I have also felt the issue of lying having a lesser and lesser impact on me over the years, although it still certainly contributes to my motivation of avoiding lying. So even though the impact of it on myself is certainly less than on Christopher, it still is there only in a more weak form. I’m also sure that there other individuals with autism out there who don’t experience this sensation at all.

 
After all, they call autism a spectrum disorder for a reason.

Advertisements

Learning about Others with Autism

Over the last little while, I have done quite a bit of research on autism. This is primarily driven by the fact that the I want to write a novel about autism (a series of novels actually). While I do have high-functioning autism myself and my experience will inevitably play a huge role in my novels develop, I am after all but one example of living with autism. Autism is an incredibly diverse condition and by educating myself more fully on how others with the condition live their lives, I will be able to be more accommodating to have my writing shine on their perspectives, thoughts, and behaviours as well.
So far the research is proven very interesting. I watched a full set of course video lectures on autism at AcademicEarth found here: https://itunes.apple.com/WebObjects/MZStore.woa/wa/viewCourse?id=495056283&s=143441.

I have also subscribed to a magazine called Autism Spectrum Quarterly on my Apple Ipad. In the magazine is a mixture of personal stories from those affected by autism and their close ones and professional articles. It even has a cutting-edge research section which has a few articles that describe in plain English on the current research conducted on . For example, there was one article that speculated on whether Autism and Asperger’s was really one part of the same entity and that Asperger’s was an extension of autism spectrum disorder off of the higher end or whether Asperger’s was something separate. There was also another interesting article on how strength of certain brain connections could indicate good ways to working with those with Asperger’s. More specifically, the article speculated that connections within local parts of the brain are stronger in those with Asperger’s, but connections between distant parts of the brain were weaker, which may explain how someone with Asperger’s behaves through such things as repetitive behaviours and intense focus. Another article that stood out was how a school called Heartspring in Kansas had come up with the idea of using robots to teach students with autism proper social skills. So the robots would be programmed to behave as a normal human would in social interaction and would interact with the students with autism. And these articles are to name but a few of the interesting tidbits of what this magazine has to offer.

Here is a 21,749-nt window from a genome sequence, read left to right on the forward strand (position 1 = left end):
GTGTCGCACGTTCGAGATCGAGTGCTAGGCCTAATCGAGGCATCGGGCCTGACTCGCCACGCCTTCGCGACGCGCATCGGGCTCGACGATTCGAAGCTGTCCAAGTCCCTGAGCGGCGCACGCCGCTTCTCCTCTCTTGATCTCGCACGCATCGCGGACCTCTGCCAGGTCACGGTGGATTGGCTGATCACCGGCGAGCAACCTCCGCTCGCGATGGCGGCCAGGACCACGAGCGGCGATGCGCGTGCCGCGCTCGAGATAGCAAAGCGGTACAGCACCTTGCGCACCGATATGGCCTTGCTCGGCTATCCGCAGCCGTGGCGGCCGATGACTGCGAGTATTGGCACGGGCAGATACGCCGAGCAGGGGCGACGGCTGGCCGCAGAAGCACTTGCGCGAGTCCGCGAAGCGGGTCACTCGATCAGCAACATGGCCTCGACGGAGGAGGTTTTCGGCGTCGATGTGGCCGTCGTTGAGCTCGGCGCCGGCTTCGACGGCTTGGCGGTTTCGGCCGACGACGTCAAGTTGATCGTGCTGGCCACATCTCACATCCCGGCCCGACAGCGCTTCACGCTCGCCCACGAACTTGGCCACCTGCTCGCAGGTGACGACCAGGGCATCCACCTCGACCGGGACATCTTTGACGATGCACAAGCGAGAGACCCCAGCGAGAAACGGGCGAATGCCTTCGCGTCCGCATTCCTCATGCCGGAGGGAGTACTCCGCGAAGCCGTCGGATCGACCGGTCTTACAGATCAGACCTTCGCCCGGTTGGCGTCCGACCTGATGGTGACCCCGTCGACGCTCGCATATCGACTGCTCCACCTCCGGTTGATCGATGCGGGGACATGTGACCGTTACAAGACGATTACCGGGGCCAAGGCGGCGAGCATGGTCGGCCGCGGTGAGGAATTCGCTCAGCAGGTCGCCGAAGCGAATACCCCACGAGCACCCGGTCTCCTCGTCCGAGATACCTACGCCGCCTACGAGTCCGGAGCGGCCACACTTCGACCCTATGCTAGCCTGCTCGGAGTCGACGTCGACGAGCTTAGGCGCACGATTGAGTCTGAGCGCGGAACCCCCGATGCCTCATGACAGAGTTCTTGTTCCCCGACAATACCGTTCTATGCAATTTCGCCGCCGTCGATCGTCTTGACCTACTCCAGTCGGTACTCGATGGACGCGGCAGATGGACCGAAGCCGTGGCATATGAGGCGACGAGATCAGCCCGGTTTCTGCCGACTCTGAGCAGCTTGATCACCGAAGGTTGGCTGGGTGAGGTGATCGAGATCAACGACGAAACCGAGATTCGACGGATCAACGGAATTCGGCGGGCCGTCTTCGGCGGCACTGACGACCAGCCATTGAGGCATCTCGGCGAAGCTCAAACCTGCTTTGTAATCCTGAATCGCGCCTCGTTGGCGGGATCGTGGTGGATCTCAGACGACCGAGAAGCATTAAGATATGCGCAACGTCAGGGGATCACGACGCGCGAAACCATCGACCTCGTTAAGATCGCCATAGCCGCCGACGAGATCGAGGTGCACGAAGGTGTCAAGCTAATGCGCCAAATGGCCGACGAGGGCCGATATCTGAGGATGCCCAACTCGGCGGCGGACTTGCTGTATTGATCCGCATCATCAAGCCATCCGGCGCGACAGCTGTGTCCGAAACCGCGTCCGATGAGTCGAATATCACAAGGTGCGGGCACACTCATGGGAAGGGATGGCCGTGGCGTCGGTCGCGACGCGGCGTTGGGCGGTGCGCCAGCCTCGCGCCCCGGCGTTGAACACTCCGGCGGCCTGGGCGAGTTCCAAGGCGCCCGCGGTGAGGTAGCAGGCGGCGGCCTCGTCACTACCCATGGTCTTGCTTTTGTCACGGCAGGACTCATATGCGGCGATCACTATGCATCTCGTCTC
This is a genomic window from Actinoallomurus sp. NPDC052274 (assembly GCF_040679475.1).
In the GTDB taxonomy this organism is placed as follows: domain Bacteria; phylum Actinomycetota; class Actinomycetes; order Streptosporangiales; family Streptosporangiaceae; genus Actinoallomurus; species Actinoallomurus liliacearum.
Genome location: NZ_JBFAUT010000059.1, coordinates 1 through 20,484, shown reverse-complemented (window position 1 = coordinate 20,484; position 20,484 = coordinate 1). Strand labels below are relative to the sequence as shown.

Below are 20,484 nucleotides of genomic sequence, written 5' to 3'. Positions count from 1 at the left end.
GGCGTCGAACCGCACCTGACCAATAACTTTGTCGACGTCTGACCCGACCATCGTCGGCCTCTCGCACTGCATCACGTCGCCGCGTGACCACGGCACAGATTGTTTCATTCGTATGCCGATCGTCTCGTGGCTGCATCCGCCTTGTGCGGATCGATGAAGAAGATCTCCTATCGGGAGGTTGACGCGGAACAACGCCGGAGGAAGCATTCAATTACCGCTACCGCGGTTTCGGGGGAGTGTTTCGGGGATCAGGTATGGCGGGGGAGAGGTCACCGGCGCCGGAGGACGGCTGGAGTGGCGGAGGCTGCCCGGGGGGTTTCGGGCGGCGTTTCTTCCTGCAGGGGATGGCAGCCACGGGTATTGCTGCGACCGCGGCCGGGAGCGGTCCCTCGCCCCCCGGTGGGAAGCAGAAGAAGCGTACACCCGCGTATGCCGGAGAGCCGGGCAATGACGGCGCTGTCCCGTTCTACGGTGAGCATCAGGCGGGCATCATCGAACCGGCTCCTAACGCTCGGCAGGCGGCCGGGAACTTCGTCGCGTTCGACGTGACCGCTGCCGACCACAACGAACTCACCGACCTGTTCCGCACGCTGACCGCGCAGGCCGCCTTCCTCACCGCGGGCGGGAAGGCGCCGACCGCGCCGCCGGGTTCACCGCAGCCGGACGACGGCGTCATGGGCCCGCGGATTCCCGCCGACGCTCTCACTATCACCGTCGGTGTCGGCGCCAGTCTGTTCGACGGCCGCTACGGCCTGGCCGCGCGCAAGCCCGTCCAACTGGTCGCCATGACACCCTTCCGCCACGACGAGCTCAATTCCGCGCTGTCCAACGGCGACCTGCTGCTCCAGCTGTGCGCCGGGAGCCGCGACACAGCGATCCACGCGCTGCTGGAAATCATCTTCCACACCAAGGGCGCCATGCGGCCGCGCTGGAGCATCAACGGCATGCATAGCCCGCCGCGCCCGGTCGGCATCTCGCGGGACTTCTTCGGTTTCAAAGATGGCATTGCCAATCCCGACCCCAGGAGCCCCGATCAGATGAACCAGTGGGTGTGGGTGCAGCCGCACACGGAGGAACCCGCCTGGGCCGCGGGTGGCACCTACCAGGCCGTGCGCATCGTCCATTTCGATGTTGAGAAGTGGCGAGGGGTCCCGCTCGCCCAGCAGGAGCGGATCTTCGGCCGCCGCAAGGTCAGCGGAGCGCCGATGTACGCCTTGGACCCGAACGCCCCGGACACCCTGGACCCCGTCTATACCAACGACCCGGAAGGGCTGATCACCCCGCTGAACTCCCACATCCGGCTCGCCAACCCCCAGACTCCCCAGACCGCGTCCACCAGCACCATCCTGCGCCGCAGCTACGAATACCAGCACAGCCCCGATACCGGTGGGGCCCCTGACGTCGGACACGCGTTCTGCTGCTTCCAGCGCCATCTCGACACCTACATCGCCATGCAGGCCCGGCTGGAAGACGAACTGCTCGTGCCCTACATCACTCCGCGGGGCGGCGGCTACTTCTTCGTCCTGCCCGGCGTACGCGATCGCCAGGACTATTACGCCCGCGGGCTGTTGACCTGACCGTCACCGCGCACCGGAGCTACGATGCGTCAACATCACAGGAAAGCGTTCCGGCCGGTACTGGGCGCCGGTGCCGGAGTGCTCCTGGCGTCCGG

I have also been researching not just autism itself, but also on the philosophy of autism and how the ideas of how the autistic mind works may have philosophical implications in the fields of ethics and what exactly a human mind is. It feels so refreshing to get all of these creative ideas for my novels. Not only is this research ensuring that I write accurately about autism and accommodate as many autistic perspectives as I can, but it is giving me an endless stream of inspiration for such things as plots, characters, etc.!
Most importantly, however, and this goes beyond my writing passion, the goal of educating myself on the so that I may speak not only for myself as an individual with autism, but also for all individuals with autism. We’re certainly a diverse group, probably one of the most diverse disability groups there is and the more I educate myself on it, the more I will be able to speak for for this group.